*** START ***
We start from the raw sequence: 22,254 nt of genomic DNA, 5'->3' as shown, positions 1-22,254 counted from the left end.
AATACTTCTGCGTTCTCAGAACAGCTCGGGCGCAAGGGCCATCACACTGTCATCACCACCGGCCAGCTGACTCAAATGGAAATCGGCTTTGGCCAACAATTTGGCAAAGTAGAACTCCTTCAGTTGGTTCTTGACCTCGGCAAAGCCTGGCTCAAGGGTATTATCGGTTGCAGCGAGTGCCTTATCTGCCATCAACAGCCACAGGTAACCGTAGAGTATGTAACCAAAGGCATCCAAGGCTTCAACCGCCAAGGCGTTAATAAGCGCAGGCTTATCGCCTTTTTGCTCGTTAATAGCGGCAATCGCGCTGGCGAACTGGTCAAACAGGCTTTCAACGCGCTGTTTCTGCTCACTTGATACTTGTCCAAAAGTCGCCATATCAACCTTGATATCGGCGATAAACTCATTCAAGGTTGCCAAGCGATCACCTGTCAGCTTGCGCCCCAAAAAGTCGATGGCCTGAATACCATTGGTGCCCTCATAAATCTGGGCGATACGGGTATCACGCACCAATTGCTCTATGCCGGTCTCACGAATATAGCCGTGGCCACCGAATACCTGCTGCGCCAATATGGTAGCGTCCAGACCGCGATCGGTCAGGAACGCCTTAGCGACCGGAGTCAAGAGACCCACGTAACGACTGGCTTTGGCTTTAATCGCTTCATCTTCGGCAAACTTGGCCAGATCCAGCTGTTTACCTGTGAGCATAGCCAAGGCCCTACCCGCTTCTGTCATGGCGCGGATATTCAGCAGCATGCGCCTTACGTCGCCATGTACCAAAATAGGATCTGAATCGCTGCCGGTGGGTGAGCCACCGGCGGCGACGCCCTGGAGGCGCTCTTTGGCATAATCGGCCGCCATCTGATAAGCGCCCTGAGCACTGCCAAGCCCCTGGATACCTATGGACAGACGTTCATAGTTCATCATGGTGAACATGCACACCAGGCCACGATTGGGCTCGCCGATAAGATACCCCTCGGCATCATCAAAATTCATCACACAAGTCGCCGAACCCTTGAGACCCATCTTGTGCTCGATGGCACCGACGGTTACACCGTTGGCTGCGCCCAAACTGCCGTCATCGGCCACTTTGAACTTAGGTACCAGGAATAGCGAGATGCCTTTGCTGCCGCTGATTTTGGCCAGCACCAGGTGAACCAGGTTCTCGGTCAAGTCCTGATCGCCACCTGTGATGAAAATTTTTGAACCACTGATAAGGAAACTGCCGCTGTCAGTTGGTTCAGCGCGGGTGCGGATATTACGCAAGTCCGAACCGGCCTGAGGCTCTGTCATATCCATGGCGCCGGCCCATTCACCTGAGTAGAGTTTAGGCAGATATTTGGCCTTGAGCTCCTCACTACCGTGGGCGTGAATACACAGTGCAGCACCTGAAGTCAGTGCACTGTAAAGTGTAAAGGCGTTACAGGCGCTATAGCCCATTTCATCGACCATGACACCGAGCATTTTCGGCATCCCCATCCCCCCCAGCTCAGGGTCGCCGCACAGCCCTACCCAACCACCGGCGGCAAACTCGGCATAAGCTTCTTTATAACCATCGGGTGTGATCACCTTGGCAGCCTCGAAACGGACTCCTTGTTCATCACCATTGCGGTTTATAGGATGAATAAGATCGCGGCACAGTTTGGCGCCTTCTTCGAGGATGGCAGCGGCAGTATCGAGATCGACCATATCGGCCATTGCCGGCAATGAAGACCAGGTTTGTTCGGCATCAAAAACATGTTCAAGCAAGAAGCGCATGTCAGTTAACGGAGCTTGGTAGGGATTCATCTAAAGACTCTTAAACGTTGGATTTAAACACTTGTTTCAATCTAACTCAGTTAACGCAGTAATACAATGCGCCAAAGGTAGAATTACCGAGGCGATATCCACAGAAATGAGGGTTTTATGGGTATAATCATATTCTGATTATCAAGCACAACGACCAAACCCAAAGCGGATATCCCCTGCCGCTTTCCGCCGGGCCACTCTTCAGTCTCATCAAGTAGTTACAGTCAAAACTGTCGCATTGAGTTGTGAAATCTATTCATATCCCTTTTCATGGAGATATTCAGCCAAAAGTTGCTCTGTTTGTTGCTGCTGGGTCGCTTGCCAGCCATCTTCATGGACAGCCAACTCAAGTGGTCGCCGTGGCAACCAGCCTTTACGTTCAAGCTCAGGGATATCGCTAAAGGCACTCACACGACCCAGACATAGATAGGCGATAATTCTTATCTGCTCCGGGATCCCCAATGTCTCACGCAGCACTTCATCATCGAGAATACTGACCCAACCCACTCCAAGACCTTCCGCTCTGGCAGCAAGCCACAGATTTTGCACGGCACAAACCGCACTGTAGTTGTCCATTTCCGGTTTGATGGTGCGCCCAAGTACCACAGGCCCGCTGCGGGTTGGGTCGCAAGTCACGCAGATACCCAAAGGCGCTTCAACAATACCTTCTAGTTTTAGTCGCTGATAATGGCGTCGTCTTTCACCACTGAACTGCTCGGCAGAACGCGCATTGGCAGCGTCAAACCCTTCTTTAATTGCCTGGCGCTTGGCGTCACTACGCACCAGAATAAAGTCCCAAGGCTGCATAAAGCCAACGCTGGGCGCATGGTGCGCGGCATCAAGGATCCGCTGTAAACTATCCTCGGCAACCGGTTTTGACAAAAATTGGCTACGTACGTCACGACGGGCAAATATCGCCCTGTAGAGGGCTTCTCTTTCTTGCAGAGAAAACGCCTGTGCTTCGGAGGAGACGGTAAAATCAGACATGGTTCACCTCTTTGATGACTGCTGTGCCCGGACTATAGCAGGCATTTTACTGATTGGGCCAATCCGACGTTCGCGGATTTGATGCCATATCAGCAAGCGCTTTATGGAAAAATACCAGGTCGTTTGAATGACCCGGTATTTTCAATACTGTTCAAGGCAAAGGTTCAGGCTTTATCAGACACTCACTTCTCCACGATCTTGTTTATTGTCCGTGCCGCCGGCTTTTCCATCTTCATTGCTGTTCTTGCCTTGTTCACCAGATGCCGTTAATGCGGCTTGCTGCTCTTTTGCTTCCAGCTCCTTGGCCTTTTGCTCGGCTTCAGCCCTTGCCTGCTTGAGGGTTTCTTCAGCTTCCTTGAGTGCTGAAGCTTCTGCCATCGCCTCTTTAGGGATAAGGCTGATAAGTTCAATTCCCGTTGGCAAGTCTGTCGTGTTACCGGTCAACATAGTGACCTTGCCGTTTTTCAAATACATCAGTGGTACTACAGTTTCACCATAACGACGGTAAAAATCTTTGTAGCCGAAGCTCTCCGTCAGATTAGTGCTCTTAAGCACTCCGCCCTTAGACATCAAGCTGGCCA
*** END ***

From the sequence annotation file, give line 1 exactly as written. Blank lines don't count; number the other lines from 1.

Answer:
We start from the raw sequence: 22,254 nt of genomic DNA, 5'->3' as shown, positions 1-22,254 counted from the left end.